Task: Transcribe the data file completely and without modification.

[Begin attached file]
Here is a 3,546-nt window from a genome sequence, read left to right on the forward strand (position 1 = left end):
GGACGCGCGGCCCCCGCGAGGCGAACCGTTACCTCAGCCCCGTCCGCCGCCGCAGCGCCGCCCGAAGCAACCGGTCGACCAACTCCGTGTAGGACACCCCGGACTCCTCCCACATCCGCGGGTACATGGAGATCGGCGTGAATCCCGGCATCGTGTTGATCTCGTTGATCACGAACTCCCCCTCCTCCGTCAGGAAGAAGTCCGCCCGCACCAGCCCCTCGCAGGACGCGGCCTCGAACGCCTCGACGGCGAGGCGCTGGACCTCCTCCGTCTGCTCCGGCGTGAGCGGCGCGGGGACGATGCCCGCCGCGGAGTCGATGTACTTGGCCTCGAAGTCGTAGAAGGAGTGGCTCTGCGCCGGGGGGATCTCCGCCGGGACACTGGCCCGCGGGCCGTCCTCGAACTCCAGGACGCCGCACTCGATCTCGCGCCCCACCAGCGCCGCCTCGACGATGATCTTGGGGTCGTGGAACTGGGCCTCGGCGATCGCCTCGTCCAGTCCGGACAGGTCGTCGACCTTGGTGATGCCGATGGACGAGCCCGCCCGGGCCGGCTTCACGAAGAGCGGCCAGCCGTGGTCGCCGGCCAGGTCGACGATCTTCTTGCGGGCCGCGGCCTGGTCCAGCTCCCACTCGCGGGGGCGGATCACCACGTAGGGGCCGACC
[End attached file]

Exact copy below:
Here is a 3,546-nt window from a genome sequence, read left to right on the forward strand (position 1 = left end):
GGACGCGCGGCCCCCGCGAGGCGAACCGTTACCTCAGCCCCGTCCGCCGCCGCAGCGCCGCCCGAAGCAACCGGTCGACCAACTCCGTGTAGGACACCCCGGACTCCTCCCACATCCGCGGGTACATGGAGATCGGCGTGAATCCCGGCATCGTGTTGATCTCGTTGATCACGAACTCCCCCTCCTCCGTCAGGAAGAAGTCCGCCCGCACCAGCCCCTCGCAGGACGCGGCCTCGAACGCCTCGACGGCGAGGCGCTGGACCTCCTCCGTCTGCTCCGGCGTGAGCGGCGCGGGGACGATGCCCGCCGCGGAGTCGATGTACTTGGCCTCGAAGTCGTAGAAGGAGTGGCTCTGCGCCGGGGGGATCTCCGCCGGGACACTGGCCCGCGGGCCGTCCTCGAACTCCAGGACGCCGCACTCGATCTCGCGCCCCACCAGCGCCGCCTCGACGATGATCTTGGGGTCGTGGAACTGGGCCTCGGCGATCGCCTCGTCCAGTCCGGACAGGTCGTCGACCTTGGTGATGCCGATGGACGAGCCCGCCCGGGCCGGCTTCACGAAGAGCGGCCAGCCGTGGTCGCCGGCCAGGTCGACGATCTTCTTGCGGGCCGCGGCCTGGTCCAGCTCCCACTCGCGGGGGCGGATCACCACGTAGGGGCCGACC